The ABN: It's time to declare victory!

Thursday, February 28, 2002

There is a plaque on my office wall that reads "Nothing will ever be attempted if all possible objections must first be overcome." I am not sure who the wise person was who first spoke these words but they have guided me through many difficult challenges, not the least of which, is the current effort to gain acceptance of the Advance Beneficiary Notice (ABN) procedure as a means of providing consumers with HME that meets their lifestyle, as well as medical needs.

Almost every day I hear from another provider who is afraid to take advantage of this opportunity because their heads are filled with misinformation, erroneous interpretations and obfuscations.

Some providers are scared off by statements made by DMERC staff, who have failed to read, much less understand, the Program Memorandum issued by CMS on October 22, 2001. Key officials from at least one DMERC have publicly stated, "...We are not ready for this. There are several systems deficiencies and numerous process issues to be addressed before we can process claims utilizing the ABN process." The Program Memorandum was unequivocal in the fact that its effective date was January 1, 2002 and thus the DMERCs have no choice but to fairly and accurately process all claims involving the ABN submitted after that date. Moreover, every single DMERC was represented in the audience at Medtrade when CMS Administrator Tom Scully said, without hesitation, "this provision is effective now and the people who are supposed to be implementing it should remember that they work for me." The DMERC had plenty of notice to resolve problems and revise policies and procedures. Any DMERC that is unable or unwilling to process claims using the ABN process is failing to live up to the terms of their contract with the government.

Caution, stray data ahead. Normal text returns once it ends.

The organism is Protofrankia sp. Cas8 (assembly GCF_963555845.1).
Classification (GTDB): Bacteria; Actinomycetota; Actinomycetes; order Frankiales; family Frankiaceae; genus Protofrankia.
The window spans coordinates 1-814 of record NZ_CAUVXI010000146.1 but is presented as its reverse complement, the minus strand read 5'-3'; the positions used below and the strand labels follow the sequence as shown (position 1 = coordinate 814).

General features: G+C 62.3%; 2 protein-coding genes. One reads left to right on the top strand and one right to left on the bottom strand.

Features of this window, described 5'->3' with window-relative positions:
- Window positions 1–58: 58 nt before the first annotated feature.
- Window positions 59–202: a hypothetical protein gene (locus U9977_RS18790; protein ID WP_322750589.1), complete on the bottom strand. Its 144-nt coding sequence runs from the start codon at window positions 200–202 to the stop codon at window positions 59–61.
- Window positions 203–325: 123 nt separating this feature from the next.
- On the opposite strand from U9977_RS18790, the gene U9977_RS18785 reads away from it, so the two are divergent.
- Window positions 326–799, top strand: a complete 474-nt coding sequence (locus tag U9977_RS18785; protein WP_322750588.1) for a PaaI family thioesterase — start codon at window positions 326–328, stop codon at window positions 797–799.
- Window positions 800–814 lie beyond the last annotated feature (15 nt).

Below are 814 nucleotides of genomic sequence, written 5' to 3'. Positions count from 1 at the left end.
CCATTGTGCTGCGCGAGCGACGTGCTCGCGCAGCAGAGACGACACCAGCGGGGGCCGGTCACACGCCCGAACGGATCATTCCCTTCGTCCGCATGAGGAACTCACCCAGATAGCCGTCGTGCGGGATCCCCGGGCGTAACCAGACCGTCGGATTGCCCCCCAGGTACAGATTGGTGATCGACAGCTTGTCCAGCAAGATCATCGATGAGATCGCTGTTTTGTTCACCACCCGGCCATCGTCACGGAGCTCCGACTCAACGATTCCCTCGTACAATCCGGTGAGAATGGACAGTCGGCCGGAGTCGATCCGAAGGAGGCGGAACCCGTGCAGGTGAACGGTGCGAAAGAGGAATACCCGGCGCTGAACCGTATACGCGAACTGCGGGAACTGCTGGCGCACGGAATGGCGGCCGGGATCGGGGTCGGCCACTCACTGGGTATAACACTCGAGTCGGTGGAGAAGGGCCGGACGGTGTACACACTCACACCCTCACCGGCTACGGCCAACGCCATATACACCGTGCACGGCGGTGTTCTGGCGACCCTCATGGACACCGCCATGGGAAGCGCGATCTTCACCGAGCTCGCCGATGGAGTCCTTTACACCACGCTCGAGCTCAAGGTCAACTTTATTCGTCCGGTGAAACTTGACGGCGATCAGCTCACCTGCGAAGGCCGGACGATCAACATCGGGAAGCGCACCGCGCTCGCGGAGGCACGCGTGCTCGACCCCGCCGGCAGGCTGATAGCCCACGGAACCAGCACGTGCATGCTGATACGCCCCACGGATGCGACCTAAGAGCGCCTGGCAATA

Our industry must not cower at the irresponsible utterances of a few DMERC staffers, many of whom remind me of a little boy who always has ten reasons why he does not have his homework completed. We owe it to ourselves, and our customers to use this process now and force the DMERC to work through any internal problems they may have - real or perceived! If we do not submit claims using the ABN process, they have no reason to address the problems. We fought for ten years to get treated the same as other providers when it comes to dealing with their patients/customers. We must not subordinate these gains to contract bureaucrats who have every incentive to delay and suppress use of the ABN.

Other providers are listening to a small group of lawyers, consultants and billing service staff who advise them that there are "too many unanswered questions on the ABN." Let's be real! When was the last time that there was any change in any Medicare policy that was absolutely clear and without questions on its effective date?

CMS acknowledged up front that there would be some issues arising from the use of the ABN (establishing maintenance and service base, etc.) and that they would address them as they came along. Let's take them at their word and get on with the business of serving beneficiaries. When questions come up, we can present them to CMS and push for quick and responsive resolution.

After decades of being treated differently than other healthcare providers, HME providers are finally able to offer their customers choices - just like everyone else paid under Medicare Part B. We can't afford to be pushed around by contractors who see the ABN as extra work and we should not listen to a few self-proclaimed experts whose real agenda may just be to create more work and billable hours for themselves. In short, let's act like the professionals we are and serve our customers professionally and ethically. That includes not shying away from the opportunity to look at the entire spectrum of a consumer's needs for HME and using every tool at our disposal to see that these needs are met.

Throughout the 10-year battle to secure the right to offer beneficiaries the opportunity to upgrade, there were people at HCFA (now CMS) who called the idea "unnecessary" and suggested that HME providers were too unsophisticated to use such authority. They must be reading some of the dribble coming from various sources and saying to each other 'see, I told you so.'

Caution is in order. Avoidance is unnecessary. It is prudent to make sure that your business has all the policies and procedures in place to effectively and ethically use the ABN process. However, it is folly to avoid using this tool to serve your clients because uninformed or ill-intentioned individuals are telling you that the sky is falling.

- David T. Williams is director of government relations at Invacare Corp. HME